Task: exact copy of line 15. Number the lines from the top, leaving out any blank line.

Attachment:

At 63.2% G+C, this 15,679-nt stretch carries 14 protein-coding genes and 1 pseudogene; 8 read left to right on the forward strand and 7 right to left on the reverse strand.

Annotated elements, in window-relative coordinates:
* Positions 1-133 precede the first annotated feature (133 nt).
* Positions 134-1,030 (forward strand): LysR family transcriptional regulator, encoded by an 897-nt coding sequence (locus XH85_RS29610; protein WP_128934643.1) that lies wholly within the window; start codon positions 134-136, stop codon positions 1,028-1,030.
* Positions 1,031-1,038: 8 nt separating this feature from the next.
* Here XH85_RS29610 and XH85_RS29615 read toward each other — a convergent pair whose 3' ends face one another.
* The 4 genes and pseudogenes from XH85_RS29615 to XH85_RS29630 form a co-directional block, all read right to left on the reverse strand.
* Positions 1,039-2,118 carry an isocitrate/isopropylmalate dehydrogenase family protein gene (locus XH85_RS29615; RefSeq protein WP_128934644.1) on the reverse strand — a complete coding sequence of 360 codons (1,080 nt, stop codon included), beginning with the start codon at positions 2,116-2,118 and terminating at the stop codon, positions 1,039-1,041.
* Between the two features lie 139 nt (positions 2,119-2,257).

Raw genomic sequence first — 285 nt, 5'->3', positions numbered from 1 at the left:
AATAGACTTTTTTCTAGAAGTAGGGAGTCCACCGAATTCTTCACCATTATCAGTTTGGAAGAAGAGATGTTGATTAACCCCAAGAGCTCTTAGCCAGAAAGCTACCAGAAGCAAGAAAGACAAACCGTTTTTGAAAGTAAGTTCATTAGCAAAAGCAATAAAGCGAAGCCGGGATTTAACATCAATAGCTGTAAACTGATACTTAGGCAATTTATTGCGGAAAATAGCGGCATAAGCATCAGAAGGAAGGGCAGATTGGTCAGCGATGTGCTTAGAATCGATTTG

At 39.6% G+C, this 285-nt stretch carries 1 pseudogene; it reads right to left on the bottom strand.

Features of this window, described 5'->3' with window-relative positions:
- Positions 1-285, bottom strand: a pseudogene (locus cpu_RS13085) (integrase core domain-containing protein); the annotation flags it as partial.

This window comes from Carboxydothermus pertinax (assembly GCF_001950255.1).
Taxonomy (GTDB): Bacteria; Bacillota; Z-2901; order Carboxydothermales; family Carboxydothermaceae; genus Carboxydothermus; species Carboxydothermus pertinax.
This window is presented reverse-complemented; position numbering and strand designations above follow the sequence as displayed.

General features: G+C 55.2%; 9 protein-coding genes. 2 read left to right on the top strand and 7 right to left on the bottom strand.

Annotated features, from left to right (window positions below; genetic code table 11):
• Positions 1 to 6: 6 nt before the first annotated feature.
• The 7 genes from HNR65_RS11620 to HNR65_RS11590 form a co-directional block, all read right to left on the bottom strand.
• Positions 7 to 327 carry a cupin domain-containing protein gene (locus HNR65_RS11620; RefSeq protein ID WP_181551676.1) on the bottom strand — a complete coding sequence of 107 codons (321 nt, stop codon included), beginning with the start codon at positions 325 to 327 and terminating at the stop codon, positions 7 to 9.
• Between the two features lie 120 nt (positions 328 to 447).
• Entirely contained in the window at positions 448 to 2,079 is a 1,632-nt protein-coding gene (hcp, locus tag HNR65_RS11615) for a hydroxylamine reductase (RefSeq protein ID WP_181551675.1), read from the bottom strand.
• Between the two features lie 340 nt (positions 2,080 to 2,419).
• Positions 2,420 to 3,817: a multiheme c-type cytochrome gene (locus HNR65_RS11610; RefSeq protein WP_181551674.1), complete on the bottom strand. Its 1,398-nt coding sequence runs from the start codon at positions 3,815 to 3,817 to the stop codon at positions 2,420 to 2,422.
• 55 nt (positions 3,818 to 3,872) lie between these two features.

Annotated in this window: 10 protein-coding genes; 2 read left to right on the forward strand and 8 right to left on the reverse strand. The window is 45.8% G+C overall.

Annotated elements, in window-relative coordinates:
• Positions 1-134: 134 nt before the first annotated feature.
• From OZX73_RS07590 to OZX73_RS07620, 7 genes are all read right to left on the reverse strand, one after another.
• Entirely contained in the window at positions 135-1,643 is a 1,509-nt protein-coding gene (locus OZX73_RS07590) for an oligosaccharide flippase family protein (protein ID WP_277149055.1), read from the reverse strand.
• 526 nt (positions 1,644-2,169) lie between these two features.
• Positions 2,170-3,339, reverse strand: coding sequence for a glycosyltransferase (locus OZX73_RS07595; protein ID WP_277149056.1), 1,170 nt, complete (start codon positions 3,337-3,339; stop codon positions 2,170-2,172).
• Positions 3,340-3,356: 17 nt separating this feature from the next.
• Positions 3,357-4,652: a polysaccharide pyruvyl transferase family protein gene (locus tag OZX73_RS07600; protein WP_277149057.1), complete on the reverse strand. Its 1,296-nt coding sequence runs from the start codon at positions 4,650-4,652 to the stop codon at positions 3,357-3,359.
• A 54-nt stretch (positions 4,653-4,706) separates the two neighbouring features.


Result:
This window comes from Carboxydothermus pertinax (assembly GCF_001950255.1).